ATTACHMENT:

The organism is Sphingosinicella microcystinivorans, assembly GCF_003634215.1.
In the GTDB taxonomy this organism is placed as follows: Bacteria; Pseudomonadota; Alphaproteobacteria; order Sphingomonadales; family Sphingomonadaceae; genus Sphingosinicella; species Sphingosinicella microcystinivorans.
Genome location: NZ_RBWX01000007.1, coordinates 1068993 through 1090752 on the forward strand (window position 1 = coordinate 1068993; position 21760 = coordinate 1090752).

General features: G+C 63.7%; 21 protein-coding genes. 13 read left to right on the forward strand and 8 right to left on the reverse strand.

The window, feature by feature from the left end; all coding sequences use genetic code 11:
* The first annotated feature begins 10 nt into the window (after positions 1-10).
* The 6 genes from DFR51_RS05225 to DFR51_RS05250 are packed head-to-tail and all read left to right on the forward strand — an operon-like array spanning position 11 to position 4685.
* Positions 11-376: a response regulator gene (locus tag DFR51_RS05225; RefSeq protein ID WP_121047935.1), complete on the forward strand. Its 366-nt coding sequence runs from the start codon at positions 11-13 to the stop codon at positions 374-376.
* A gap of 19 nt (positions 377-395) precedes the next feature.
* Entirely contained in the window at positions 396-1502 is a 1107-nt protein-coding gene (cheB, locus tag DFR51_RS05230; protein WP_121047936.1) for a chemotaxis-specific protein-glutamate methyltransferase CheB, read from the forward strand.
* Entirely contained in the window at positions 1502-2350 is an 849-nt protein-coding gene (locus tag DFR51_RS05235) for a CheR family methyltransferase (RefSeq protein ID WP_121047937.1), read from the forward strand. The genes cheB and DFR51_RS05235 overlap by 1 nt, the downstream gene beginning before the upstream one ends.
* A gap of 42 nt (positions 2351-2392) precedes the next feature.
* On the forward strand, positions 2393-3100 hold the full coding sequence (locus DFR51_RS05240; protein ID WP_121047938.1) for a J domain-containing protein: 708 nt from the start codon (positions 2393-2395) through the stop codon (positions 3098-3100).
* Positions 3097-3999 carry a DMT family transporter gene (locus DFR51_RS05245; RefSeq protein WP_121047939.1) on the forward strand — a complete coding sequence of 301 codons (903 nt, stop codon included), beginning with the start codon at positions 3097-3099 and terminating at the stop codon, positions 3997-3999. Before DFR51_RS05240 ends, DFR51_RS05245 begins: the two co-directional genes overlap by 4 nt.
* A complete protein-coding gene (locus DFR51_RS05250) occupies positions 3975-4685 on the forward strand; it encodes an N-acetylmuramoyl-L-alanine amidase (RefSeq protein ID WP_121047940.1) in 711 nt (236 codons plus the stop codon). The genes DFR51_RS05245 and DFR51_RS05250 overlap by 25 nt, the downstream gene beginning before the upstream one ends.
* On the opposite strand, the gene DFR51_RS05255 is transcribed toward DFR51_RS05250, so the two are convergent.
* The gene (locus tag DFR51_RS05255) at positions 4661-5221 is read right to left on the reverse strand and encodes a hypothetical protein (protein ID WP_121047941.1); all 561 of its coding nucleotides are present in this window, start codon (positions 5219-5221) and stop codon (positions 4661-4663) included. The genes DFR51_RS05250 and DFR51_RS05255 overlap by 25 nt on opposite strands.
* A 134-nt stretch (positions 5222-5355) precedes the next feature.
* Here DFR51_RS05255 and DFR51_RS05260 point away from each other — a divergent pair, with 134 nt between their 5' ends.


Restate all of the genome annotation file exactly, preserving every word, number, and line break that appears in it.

The organism is Sphingosinicella microcystinivorans, assembly GCF_003634215.1.
In the GTDB taxonomy this organism is placed as follows: Bacteria; Pseudomonadota; Alphaproteobacteria; order Sphingomonadales; family Sphingomonadaceae; genus Sphingosinicella; species Sphingosinicella microcystinivorans.
Genome location: NZ_RBWX01000007.1, coordinates 1068993 through 1090752 on the forward strand (window position 1 = coordinate 1068993; position 21760 = coordinate 1090752).

General features: G+C 63.7%; 21 protein-coding genes. 13 read left to right on the forward strand and 8 right to left on the reverse strand.

The window, feature by feature from the left end; all coding sequences use genetic code 11:
* The first annotated feature begins 10 nt into the window (after positions 1-10).
* The 6 genes from DFR51_RS05225 to DFR51_RS05250 are packed head-to-tail and all read left to right on the forward strand — an operon-like array spanning position 11 to position 4685.
* Positions 11-376: a response regulator gene (locus tag DFR51_RS05225; RefSeq protein ID WP_121047935.1), complete on the forward strand. Its 366-nt coding sequence runs from the start codon at positions 11-13 to the stop codon at positions 374-376.
* A gap of 19 nt (positions 377-395) precedes the next feature.
* Entirely contained in the window at positions 396-1502 is a 1107-nt protein-coding gene (cheB, locus tag DFR51_RS05230; protein WP_121047936.1) for a chemotaxis-specific protein-glutamate methyltransferase CheB, read from the forward strand.
* Entirely contained in the window at positions 1502-2350 is an 849-nt protein-coding gene (locus tag DFR51_RS05235) for a CheR family methyltransferase (RefSeq protein ID WP_121047937.1), read from the forward strand. The genes cheB and DFR51_RS05235 overlap by 1 nt, the downstream gene beginning before the upstream one ends.
* A gap of 42 nt (positions 2351-2392) precedes the next feature.
* On the forward strand, positions 2393-3100 hold the full coding sequence (locus DFR51_RS05240; protein ID WP_121047938.1) for a J domain-containing protein: 708 nt from the start codon (positions 2393-2395) through the stop codon (positions 3098-3100).
* Positions 3097-3999 carry a DMT family transporter gene (locus DFR51_RS05245; RefSeq protein WP_121047939.1) on the forward strand — a complete coding sequence of 301 codons (903 nt, stop codon included), beginning with the start codon at positions 3097-3099 and terminating at the stop codon, positions 3997-3999. Before DFR51_RS05240 ends, DFR51_RS05245 begins: the two co-directional genes overlap by 4 nt.
* A complete protein-coding gene (locus DFR51_RS05250) occupies positions 3975-4685 on the forward strand; it encodes an N-acetylmuramoyl-L-alanine amidase (RefSeq protein ID WP_121047940.1) in 711 nt (236 codons plus the stop codon). The genes DFR51_RS05245 and DFR51_RS05250 overlap by 25 nt, the downstream gene beginning before the upstream one ends.
* On the opposite strand, the gene DFR51_RS05255 is transcribed toward DFR51_RS05250, so the two are convergent.
* The gene (locus tag DFR51_RS05255) at positions 4661-5221 is read right to left on the reverse strand and encodes a hypothetical protein (protein ID WP_121047941.1); all 561 of its coding nucleotides are present in this window, start codon (positions 5219-5221) and stop codon (positions 4661-4663) included. The genes DFR51_RS05250 and DFR51_RS05255 overlap by 25 nt on opposite strands.
* A 134-nt stretch (positions 5222-5355) precedes the next feature.
* Here DFR51_RS05255 and DFR51_RS05260 point away from each other — a divergent pair, with 134 nt between their 5' ends.